Title: No More Organizers
Subtitle: The struggle has progressed past the need for organizers
Author: Anonymous
Date: September 2020
Source: Retrieved on 2020-09-28 from https://www.instagram.com/p/CFizGrEhz_w/

From abusers, clout chasers, careerists, and grifters to people getting thrust into a dangerous visibility, dehumanized, and overworked, the role of ‘organizer’ is detrimental both to the people who claim it/it’s thrust upon as well as the movement for liberation as a whole.

Freedom doesn’t need organizers, it needs everyone to take an active role in the fight and to refuse to put eachother on dehumanizing pedestals in the process.

We can’t wait for others to fight for our freedom. As always, the secret is to begin.

Specialization and Spectatorship

The role of ‘organizer’ is a specialized position, that is it is never something someone can just do but only a certain kind of person can do. Even in an ‘informal movement, it is a position that separates a ‘leadership’ from the struggle. Like all specialized roles, it creates a dynamic of spectatorship — rather than encouraging people to just do the damn thing and be active participants in the struggle for their liberation, it tells them to wait for the organizers to do everything for them, all they have to do is show up.

Even the best intentioned and most aware organizers perpetrate this because the issue is with the very position of the organizer — always separated from everyone and everything else. For the organizer to exist there must be people to be organized, not active participants making shit happen themselves.

More intentionally, organizers will hoard access to resources — money, tools, social connections — that they simply will not share. If they are a part of particular organizations, they will make the barrier to access entry into said organization where you will most likely continue to remain a spectator. To protect their position of power they will create a hostile environment around organizing, or lie about needing to be a particular kind of person or have particular kinds of skills to do it.

The truth is, anything organizers can do everyone can do, and for the sake of us and our freedom, as well as the well being of the organizers, we must do it and in the process knock them off their pedestals and make the irrelevant.

Hierarchy, Personality, and Abuse

Organizers and leaders have a tendency to create both formal and informal hierarchies. No one person is so critically important to the struggle that without them it would all fall apart, but the culture built around organizers and organizing that puts them on a pedestal creates that illusion.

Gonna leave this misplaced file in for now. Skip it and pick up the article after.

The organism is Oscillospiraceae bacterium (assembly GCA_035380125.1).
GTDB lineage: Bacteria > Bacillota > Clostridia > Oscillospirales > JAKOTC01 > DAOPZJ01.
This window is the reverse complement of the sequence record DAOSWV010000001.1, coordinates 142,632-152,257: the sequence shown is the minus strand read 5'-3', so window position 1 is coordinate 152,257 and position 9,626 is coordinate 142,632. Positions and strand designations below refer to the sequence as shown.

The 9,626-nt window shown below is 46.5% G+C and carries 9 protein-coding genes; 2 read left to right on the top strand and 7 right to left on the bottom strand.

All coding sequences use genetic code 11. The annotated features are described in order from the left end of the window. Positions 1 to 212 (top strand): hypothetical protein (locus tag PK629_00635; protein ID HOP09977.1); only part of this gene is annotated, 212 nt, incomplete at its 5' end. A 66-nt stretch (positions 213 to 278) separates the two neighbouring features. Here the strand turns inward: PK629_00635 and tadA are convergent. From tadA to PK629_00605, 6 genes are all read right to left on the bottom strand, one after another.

This creates a perfect set up for abuse of power (which is a constant when power is involved.) We’re sure most people have heard something similar to this before — Yeah what they did isn’t okay but they do such good work? When people are conflated with the struggle they are apart of accountability is nearly impossible.

The excuses are endless, ‘there’s too much going on right now, can we discuss this another time?/You’re just trying to delegitimize my work/this is COINTELPRO/ You’re an infiltrator.’ On top of that, the tendency to deify organizers creates a blind following that will defend them no matter what — it’s these dynamics that contribute to an entrenchment of racism and its apologism, of abuse and its apologism.

These positions are also a magnet for clout chasers, grifters, and wanna-be politicians building their resume on out backs. These sorts of people will put people in physical and legal danger to get that good instagram shot, or get donations to their fund, or they’ll disarm a situation so 5 years later when they are running for city council they can bring that point up.

Leadership and Dehumanization

Who gets to be an organizer? Much like ‘leadership, when the only way people know how to engage in struggle is by following, they will follow whoever steps up, politics or analysis be damned. This is seen most evidently whenever some random person shows up to a demo with a megaphone many people will instantly look to them because the megaphone (or the reflective vests, or the loudest voice) confers a level of legitimacy and before you know it you’re standing there being told well not all cops and that you need to go home and go vote.

The other side of this is people get thrust into organizer roles simply because they are doing something and with it comes a level of visibility, deification, overwork, looking to for answers and general dehumanization that is not asked for and people quickly burn out and disappear and people desperately search for a new sacrifice.

Who Claims What

Those who ‘organize’ never coordinate and make everything happen, but they’ll take the credit for it. This falls strongly along class, racial, and gendered lines. Where there’s a well off organizer, you can bet it was poorer people doing the grunt work. Where there is a seemingly down ass man, there’s 10 women and gender variant/non-conforming people doing the grunt work and a lot more doing the informal emotional and care work. Where there is a white organizer, there is the backs of multiple black people running themselves ragged that they are standing on.

Even outside of this, it takes a whole community to ‘organize’ anything. The friends you bounce your ideas off of the people that throw in for supplies, who coordinate their various crews to show up, everyone who spreads the word and shows up. That one person can take credit for the actions of so many people is both arrogant and an active hindrance to building a sense of collective power.